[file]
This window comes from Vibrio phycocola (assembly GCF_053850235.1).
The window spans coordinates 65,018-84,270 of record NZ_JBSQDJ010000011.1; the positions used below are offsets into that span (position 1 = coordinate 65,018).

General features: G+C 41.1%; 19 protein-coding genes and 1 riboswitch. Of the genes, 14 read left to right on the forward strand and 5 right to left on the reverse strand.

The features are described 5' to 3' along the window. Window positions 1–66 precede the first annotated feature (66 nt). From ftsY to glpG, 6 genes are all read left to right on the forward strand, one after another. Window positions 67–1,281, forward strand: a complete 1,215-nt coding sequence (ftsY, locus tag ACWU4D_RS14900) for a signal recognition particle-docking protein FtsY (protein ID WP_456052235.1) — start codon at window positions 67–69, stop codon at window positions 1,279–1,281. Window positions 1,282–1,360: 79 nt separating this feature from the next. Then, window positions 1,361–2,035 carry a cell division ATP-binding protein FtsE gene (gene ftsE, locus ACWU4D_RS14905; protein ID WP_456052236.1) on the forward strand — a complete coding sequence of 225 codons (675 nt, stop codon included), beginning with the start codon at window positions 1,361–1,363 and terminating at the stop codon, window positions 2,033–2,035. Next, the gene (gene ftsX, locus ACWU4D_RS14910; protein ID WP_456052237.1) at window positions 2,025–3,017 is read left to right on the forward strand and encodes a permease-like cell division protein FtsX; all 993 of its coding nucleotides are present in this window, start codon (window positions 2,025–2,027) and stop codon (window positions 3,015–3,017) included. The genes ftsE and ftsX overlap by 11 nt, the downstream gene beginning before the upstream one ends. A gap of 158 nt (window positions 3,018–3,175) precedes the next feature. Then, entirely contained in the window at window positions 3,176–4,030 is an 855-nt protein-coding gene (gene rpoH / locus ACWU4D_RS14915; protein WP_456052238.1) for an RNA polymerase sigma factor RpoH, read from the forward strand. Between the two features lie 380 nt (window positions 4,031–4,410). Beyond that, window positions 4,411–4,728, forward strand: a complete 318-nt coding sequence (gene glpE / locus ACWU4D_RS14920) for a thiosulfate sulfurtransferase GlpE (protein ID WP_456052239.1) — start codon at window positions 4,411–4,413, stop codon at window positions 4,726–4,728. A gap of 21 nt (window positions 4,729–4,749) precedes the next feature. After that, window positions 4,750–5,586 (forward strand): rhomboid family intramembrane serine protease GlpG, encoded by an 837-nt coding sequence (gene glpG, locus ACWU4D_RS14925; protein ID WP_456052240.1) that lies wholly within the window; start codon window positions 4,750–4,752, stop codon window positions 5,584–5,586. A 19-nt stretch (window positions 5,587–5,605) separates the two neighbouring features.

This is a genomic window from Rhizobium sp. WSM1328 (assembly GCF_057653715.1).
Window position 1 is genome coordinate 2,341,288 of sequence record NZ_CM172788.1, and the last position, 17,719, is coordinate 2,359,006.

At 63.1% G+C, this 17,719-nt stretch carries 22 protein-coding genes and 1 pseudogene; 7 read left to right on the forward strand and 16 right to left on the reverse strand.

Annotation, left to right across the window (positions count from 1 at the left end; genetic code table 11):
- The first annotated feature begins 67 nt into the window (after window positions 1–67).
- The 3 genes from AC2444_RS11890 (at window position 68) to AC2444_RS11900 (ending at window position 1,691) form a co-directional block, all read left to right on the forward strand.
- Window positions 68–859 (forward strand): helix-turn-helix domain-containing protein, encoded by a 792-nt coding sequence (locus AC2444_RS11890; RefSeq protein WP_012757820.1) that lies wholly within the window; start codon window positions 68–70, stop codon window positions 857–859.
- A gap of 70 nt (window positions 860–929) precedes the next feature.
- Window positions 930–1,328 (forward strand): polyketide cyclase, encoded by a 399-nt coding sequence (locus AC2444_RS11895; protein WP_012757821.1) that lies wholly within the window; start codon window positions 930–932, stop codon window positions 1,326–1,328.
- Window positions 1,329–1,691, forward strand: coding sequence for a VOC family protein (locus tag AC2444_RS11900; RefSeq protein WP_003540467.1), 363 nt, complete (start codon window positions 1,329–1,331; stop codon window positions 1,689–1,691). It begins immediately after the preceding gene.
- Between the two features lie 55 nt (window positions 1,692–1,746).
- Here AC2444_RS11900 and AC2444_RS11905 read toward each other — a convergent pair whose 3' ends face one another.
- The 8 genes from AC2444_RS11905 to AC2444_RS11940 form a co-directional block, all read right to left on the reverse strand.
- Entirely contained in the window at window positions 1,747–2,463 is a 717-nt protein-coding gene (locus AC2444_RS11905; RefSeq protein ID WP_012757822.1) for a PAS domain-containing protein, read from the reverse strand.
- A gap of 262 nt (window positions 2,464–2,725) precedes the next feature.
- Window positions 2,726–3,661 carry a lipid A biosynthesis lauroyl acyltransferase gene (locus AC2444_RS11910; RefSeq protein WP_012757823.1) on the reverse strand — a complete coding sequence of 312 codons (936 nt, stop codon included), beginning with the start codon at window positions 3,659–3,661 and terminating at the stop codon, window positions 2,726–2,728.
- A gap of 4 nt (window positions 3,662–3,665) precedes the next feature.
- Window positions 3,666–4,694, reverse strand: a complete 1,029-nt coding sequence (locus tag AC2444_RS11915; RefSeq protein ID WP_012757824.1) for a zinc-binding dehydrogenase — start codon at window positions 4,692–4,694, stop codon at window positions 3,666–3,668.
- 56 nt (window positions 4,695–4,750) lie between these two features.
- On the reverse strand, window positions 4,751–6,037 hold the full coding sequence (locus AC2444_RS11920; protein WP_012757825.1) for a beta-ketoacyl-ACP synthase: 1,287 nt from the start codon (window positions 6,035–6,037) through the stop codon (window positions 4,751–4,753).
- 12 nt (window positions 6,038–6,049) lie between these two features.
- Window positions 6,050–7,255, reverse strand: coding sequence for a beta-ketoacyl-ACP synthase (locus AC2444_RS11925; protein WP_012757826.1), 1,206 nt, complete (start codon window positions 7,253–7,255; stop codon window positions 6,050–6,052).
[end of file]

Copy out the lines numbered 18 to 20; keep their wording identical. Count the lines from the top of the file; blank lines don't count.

- Entirely contained in the window at window positions 1,747–2,463 is a 717-nt protein-coding gene (locus AC2444_RS11905; RefSeq protein ID WP_012757822.1) for a PAS domain-containing protein, read from the reverse strand.
- A gap of 262 nt (window positions 2,464–2,725) precedes the next feature.
- Window positions 2,726–3,661 carry a lipid A biosynthesis lauroyl acyltransferase gene (locus AC2444_RS11910; RefSeq protein WP_012757823.1) on the reverse strand — a complete coding sequence of 312 codons (936 nt, stop codon included), beginning with the start codon at window positions 3,659–3,661 and terminating at the stop codon, window positions 2,726–2,728.